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What does the Bible say about ecology, or how we should relate to nature?

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closed as not a real question by warren, Robert Cartaino Aug 31 '11 at 3:17

It's difficult to tell what is being asked here. This question is ambiguous, vague, incomplete, overly broad, or rhetorical and cannot be reasonably answered in its current form. For help clarifying this question so that it can be reopened, visit the help center.If this question can be reworded to fit the rules in the help center, please edit the question.

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This question is insanely broad. Is there something you wanted to ask about the Bible and ecology? Perhaps, what passages are used to promote conservation? Or what the Bible says about crop rotation? –  djeikyb Aug 30 '11 at 23:43
    
@djeikyb: I agree. This question is really broad, leaving the users only guessing what type of information would actually be helpful to the author. Perhaps if you had a much more specific problem you are trying to solve, you could provide a bit more detail. –  Robert Cartaino Aug 31 '11 at 3:17
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In advance: Neiter the Old nor the New Testament contains consistent statement regarding ecology.

Nevertheless, three interesting passages:*

The dominium terrae in Gen 1:28

The passage in it's context (Gen 1:26-1:28):

And God said, Let us make man in our image, after our likeness: and let them have dominion over the fish of the sea, and over the fowl of the air, and over the cattle, and over all the earth, and over every creeping thing that creepeth upon the earth. 27 So God created man in his own image, in the image of God created he him; male and female created he them. 28 And God blessed them, and God said unto them, Be fruitful, and multiply, and replenish the earth, and subdue it: and have dominion over the fish of the sea, and over the fowl of the air, and over every living thing that moveth upon the earth.29And God said, Behold, I have given you every herb bearing seed, which is upon the face of all the earth, and every tree, in the which is the fruit of a tree yielding seed; to you it shall be for meat. 30 And to every beast of the earth, and to every fowl of the air, and to every thing that creepeth upon the earth, wherein there is life, I have given every green herb for meat: and it was so. 31 And God saw every thing that he had made, and, behold, it was very good. And the evening and the morning were the sixth day.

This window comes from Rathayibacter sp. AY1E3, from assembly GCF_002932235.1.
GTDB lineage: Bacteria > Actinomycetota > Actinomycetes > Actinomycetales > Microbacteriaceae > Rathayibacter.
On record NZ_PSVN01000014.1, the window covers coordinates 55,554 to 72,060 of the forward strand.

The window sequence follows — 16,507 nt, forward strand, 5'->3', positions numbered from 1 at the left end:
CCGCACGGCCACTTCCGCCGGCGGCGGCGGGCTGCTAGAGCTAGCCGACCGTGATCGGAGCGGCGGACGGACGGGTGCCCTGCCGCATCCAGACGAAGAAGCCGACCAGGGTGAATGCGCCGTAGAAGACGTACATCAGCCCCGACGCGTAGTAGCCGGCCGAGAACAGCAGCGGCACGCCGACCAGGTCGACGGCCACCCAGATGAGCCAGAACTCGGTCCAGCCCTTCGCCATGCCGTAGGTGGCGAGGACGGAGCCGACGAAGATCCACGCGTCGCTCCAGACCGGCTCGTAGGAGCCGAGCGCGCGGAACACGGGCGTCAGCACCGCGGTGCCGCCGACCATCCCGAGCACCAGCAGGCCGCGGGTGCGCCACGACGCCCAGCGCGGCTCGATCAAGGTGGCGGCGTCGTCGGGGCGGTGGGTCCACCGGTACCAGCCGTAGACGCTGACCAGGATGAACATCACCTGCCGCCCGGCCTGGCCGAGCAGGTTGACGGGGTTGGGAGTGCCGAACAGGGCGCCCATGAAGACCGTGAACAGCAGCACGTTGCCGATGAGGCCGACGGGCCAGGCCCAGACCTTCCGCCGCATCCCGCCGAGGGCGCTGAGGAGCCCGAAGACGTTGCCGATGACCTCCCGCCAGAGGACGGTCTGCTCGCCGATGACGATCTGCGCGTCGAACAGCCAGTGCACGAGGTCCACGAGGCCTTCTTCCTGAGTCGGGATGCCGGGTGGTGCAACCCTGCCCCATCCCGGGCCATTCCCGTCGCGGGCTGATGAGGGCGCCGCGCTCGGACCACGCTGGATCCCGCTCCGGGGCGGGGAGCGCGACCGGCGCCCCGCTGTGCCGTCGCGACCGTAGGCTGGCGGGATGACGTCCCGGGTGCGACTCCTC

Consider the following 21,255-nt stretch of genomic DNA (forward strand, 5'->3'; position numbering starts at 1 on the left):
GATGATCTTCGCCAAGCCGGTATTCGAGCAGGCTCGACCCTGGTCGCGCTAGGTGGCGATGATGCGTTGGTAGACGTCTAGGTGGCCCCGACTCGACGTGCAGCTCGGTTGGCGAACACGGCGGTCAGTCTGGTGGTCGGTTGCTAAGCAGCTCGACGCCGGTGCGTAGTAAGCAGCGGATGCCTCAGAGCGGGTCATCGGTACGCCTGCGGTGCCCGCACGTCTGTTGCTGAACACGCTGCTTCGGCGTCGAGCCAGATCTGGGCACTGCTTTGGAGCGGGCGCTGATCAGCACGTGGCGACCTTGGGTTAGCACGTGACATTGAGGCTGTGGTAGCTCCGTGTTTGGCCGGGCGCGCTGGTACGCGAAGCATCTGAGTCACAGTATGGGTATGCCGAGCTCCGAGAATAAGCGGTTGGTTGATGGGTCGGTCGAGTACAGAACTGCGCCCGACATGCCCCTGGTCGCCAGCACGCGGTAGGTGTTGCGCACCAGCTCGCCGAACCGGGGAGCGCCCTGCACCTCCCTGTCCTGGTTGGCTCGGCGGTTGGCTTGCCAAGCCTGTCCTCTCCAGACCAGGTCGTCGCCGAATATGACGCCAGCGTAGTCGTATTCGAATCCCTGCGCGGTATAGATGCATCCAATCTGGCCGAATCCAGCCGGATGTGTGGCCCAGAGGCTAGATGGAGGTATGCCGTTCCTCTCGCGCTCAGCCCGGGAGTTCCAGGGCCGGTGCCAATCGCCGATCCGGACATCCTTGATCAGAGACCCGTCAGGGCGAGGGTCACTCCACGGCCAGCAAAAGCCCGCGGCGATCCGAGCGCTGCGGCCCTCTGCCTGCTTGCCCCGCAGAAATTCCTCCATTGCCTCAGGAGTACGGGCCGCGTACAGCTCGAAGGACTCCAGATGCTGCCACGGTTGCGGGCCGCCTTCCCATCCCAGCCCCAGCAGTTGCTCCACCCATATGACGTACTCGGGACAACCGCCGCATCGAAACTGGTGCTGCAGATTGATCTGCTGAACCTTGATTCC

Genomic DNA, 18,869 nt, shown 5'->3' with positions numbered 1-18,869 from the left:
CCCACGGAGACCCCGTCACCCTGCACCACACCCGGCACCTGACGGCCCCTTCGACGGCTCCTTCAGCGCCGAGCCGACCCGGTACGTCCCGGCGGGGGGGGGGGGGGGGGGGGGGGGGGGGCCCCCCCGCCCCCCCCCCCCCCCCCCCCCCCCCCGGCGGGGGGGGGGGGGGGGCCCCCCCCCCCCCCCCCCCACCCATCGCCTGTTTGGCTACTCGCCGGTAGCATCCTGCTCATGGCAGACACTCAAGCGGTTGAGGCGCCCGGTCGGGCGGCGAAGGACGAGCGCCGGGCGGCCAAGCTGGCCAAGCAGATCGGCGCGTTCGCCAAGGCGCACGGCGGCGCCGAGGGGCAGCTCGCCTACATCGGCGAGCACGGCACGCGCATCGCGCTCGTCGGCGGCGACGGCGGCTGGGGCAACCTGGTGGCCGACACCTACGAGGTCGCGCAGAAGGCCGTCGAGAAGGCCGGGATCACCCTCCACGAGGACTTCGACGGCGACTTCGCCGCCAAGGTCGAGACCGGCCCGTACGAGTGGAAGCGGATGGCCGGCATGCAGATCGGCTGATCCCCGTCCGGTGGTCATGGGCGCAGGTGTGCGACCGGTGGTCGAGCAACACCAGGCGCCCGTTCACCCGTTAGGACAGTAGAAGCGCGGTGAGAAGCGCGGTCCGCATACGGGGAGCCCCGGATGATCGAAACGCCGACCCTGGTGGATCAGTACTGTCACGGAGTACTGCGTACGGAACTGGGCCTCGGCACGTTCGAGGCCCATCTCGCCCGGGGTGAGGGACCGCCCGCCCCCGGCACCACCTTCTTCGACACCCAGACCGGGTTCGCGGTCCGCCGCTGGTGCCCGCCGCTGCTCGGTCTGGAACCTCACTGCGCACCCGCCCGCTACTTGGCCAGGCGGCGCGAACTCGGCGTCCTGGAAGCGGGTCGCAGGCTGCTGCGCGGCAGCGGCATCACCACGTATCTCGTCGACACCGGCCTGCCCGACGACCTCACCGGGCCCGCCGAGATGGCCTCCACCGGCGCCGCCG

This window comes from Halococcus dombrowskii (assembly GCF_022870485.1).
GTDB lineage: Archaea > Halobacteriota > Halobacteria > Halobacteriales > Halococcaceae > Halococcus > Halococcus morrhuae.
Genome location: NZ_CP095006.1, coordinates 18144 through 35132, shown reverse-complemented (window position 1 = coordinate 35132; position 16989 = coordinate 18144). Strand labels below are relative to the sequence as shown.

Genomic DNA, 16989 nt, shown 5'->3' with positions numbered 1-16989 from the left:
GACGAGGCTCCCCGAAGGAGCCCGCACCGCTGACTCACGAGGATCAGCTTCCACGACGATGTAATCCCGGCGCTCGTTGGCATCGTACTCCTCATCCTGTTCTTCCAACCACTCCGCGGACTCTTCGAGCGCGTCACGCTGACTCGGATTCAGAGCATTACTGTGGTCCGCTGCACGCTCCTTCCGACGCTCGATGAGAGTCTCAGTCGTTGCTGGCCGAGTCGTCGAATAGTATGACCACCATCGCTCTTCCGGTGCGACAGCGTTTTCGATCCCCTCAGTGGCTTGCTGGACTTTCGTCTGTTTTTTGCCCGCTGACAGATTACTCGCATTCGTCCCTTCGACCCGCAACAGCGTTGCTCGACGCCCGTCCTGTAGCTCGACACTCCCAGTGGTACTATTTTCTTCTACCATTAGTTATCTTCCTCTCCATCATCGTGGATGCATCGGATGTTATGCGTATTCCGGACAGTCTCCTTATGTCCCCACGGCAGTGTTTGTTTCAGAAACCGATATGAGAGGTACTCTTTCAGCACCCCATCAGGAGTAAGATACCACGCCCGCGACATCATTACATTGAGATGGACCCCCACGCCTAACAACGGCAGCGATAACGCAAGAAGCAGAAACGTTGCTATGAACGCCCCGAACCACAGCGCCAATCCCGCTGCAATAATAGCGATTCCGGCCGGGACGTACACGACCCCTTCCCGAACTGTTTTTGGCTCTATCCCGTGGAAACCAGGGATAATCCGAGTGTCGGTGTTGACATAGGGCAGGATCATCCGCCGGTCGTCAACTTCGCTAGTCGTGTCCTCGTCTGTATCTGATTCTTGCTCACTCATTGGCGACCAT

The ideal world in the first chapter can be called a "Utopie of Nonviolence"1 The seeds, fruits and green plants are sufficient as a food base and neither a human nor an animal has to kill another creature for food procurement (cf. Gen 1:29). A harmony between human, animal and plant world is possible.

Only in the eary modern period (Francis Bacon, Rene Descartes), the "subdue it" (Vers 28) was interpreted as exploitation of the nature. Note that today's interpretations don't think of it as an invation for violent trampling but rather as a passage, that highlights the aspect of colonization and livestock2: The humans shall make the earth habitable by their work and tame the forces of nature.

The confrontation with the reality in Gen 9:1-7

And God blessed Noah and his sons, and said unto them, Be fruitful, and multiply, and replenish the earth. 2 And the fear of you and the dread of you shall be upon every beast of the earth, and upon every fowl of the air, upon all that moveth upon the earth, and upon all the fishes of the sea; into your hand are they delivered. 3 Every moving thing that liveth shall be meat for you; even as the green herb have I given you all things. 4 But flesh with the life thereof, which is the blood thereof, shall ye not eat. 5 And surely your blood of your lives will I require; at the hand of every beast will I require it, and at the hand of man; at the hand of every man' brother will I require the life of man. 6 Whoso sheddeth man' blood, by man shall his blood be shed: for in the image of God made he man. 7 And you, be ye fruitful, and multiply; bring forth abundantly in the earth, and multiply therein.